Simply stylish unpretentious paradise.

Best of the Maldives: Female GM – Summer Island

Summer Island - GM

America didn’t quite go for its only female chief executive, but in a land known more for its glass floors, Mariya Shareef is breaking a few glass ceilings with her appointment as General Manager of Summer Island – the only female GM in the Maldives at present. Maldives Complete had a chance to catch up with her for an exclusive interview about her career and views on tourism in her country…

  • What was your first ever job?
    The first job I ever had was helping a friend’s mom sell school uniform badges just before the school season started – I must have been around 14 – 15 years old. As a reward for this work, we were treated to a nice meal. I took it seriously, I was always there, punctual, and I memorised the prices of all the badges. I worked alongside a friend, who remains close to me now, and we would sit and chat as we waited for clients. It was such fun!
  • What was your first job in hospitality?
    I worked in Bandos island resort as a pastry assistant. I always thought I would become a pastry chef someday, but my career has taken me into management.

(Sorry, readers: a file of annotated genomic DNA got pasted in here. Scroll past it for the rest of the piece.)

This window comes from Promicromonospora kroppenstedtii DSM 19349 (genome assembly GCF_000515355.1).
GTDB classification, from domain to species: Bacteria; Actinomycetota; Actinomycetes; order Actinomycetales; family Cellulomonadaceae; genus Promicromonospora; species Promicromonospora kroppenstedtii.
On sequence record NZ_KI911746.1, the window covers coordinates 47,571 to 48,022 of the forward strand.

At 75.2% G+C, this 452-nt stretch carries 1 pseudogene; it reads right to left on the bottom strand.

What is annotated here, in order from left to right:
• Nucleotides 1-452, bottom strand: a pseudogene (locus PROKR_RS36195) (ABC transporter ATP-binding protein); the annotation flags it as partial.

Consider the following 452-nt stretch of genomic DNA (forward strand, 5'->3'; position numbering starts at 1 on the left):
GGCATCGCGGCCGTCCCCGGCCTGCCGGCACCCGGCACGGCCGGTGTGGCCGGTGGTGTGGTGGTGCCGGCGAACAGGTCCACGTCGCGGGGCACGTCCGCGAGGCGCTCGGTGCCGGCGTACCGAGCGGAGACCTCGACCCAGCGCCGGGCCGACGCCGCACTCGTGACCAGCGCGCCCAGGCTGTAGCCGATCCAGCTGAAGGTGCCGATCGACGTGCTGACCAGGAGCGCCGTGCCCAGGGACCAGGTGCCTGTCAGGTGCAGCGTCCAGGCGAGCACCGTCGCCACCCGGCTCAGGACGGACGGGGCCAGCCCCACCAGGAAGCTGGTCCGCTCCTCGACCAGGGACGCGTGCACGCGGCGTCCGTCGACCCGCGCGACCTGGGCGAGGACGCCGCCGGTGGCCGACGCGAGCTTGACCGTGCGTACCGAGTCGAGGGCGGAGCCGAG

• What has been your favourite sighting on the Summer Island house reef?
    The little ‘Nemo’ clown fish and anemones near the jetty. It is the first thing you see when you arrive on the island. I never tire of looking at them – they are such pretty little ones.
  • What has been an idea (eg new dish, a new activity, a new offer) that completely failed?
    I wish I could remember a specific idea or incident. Of course, I have failed at things. Lots of ideas have been rejected, and there has always been things I wanted to do but couldn’t, or that I started and stopped midway through. Failure, I think, goes hand in hand with success. If you never make any mistakes, it probably means you are too risk averse. As long as you always learn from your mistakes, it’s an important part of growing and developing.
  • How have the guests changed over your career?
    I think the clientele who holiday in the Maldives haven’t changed that much over the years. The country still has a well-preserved image as the perfect honeymoon or romantic destination. Probably, the honeymooners have overtaken the divers now, who were the first group who started coming when tourism first began. Nowadays, we also have new groups visiting such as surfers. The market keeps expanding, especially with the introduction of new tourism offers such as guesthouses on local islands, as well as cruises and safari boats that cater to surfers. There are also more family orientated resorts. I would say the country is more open now for different segments of guests and we are better able to cater to different needs, different age groups, activities and nationalities. But the honeymoon image is still the one for which the Maldives is world famous.